Traditional Indian martial arts

If you travel to Kerala, you not only have the opportunity to attend an impressive Kalari (Indian martial arts) show, but you can even learn this sport in an ashram.

In the following guest article by Raphael Gorschlüter you can learn more about Kalari and that it is much more than just a martial art!


Kalaripayattu (short: Kalari) is considered to be the origin of martial arts. The Kalari system has its origins in southern India and includes not only the martial art Kalaripayattu but also the Kalari Chikitsa, a healing system. Both are based on the knowledge of Marmas and Nadis.

The Kalari System – Martial Arts and Healing System

The Marma-Nadi system is a millennia-old system of energy points (Marmas) and energy pathways (Nadis) of the fine and coarse body. The knowledge of Marmas and Nadis is already mentioned and systematically described in the oldest Indian traditions.

Every art based on this system makes individual use of knowledge. In Kalaripayattu, the martial arts, for example, marmas of the opponent are targeted to put it partially or completely out of action. In the art of healing, this knowledge of Marmas and Nadis is used to release blockages and restore the energy flow of the body through massage and special oils.

Kalari Yoga with the origin in martial arts

Kalari Yoga is a form born out of martial arts that uses the movement sequences and basic principles of Kalaripayattu to synchronize and reconcile body and mind. The exercises in Kalari Yoga activate the energy system, which keeps body and mind strong and vital.

As in Kalaripayattu, in the associated yoga style, besides numerous unarmed forms, there are elements with weapons, such as the long stick, but also e.g. with knives and swords. The execution of the dynamic and flowing yoga forms are carried out with a concentration on precise movement execution. The use of weapons requires even greater concentration and body control.

The shapes contain many martial arts elements; Combinations of attack and defense are executed in extended motions and synchronized with the breath. Important elements are strength, flexibility and endurance, as well as concentration and balance.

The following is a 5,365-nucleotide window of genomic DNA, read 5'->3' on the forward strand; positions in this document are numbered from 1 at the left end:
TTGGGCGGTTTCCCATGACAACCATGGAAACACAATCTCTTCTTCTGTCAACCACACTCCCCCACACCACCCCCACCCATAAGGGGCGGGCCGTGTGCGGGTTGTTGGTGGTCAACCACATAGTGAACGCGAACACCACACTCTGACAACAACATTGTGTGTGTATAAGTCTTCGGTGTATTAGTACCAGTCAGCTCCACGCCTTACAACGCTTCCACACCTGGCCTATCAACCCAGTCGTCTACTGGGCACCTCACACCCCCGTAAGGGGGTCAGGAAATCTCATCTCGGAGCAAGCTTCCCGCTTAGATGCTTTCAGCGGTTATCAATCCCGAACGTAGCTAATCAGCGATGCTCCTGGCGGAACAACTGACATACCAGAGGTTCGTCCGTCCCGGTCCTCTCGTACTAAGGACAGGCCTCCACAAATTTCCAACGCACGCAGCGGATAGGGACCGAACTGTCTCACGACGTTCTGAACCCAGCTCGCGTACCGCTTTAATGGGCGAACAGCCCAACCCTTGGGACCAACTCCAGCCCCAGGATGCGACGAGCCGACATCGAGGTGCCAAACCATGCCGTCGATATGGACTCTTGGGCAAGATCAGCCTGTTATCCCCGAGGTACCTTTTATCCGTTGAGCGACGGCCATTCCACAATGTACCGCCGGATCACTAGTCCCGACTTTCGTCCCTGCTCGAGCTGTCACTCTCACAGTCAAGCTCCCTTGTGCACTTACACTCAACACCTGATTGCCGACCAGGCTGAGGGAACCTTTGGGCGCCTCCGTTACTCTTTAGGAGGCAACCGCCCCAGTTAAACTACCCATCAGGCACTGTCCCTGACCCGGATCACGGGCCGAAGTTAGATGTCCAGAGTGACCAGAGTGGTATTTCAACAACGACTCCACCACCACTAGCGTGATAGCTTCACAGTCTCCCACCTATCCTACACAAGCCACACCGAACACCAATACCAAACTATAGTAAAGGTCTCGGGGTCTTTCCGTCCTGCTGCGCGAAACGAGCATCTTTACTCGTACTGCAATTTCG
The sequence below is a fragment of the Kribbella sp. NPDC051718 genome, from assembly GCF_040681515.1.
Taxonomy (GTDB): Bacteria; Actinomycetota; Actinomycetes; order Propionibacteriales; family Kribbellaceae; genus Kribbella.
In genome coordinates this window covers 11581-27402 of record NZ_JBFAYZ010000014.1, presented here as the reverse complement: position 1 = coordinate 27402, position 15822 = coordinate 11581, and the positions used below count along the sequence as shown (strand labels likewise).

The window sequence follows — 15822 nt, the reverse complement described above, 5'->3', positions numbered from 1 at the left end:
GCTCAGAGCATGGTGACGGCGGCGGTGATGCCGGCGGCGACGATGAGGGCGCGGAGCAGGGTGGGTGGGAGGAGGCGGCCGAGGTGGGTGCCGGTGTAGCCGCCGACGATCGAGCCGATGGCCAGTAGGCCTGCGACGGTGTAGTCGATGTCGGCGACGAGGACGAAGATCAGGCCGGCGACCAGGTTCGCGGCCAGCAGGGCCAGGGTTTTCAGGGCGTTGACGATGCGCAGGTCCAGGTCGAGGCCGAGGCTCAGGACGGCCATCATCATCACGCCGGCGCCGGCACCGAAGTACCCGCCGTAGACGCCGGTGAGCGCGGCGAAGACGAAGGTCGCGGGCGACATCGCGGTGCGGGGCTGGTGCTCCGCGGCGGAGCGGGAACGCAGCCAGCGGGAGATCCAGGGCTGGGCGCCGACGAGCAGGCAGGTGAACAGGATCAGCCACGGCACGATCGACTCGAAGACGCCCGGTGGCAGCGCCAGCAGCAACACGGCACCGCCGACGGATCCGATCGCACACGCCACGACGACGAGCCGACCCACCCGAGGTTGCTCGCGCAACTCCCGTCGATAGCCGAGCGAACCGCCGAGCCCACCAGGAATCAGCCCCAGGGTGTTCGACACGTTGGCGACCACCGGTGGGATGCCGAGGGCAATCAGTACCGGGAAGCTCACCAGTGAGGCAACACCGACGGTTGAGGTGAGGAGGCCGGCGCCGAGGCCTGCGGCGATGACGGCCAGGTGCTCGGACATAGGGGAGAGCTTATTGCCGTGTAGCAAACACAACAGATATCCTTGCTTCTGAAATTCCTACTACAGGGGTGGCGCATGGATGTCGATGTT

In Kalari Yoga, the demands on movements and movement execution can be strongly adapted to the needs of the individual. For example, Kalari Yoga is suitable for almost everyone, a good basic fitness and the willingness to expand your own limits, should be a prerequisite.

As in Kalaripayattu, an important part of Kalari Yoga is meditation. Traditional classes usually begin with a meditation session. Over time, this becomes an increasingly important part of the routine for advanced students.

There are numerous Kalari schools, each teaching different styles. As much as they seem to differ externally, the foundations of the Kalari system are always the same. When selecting a school, care should be taken to ensure that the teacher is aware of the Kalari system and that this is the basis of the teaching. A basic knowledge of the teacher in Kalaripayattu and Kalari Chikitsa, the martial arts and the healing art of the same system, should be assumed.

About the author:

Raphael and Paulus Gorschlüter lived for several years in Kerala, southern India, where they learned the Kalaripayattu. Their master, Satguru Dharmananda Hanuman Das, formerly known as Balachandran Nair, is considered the oldest master of the southern Kalari tradition. Together, Raphael and Paulus run the Kalari Center near Münster in Westphalia, where they teach Kalaripayattu and Kalari Yoga for children and adults. They also offer traditional Kalari treatments (Kalari Chikitsa).

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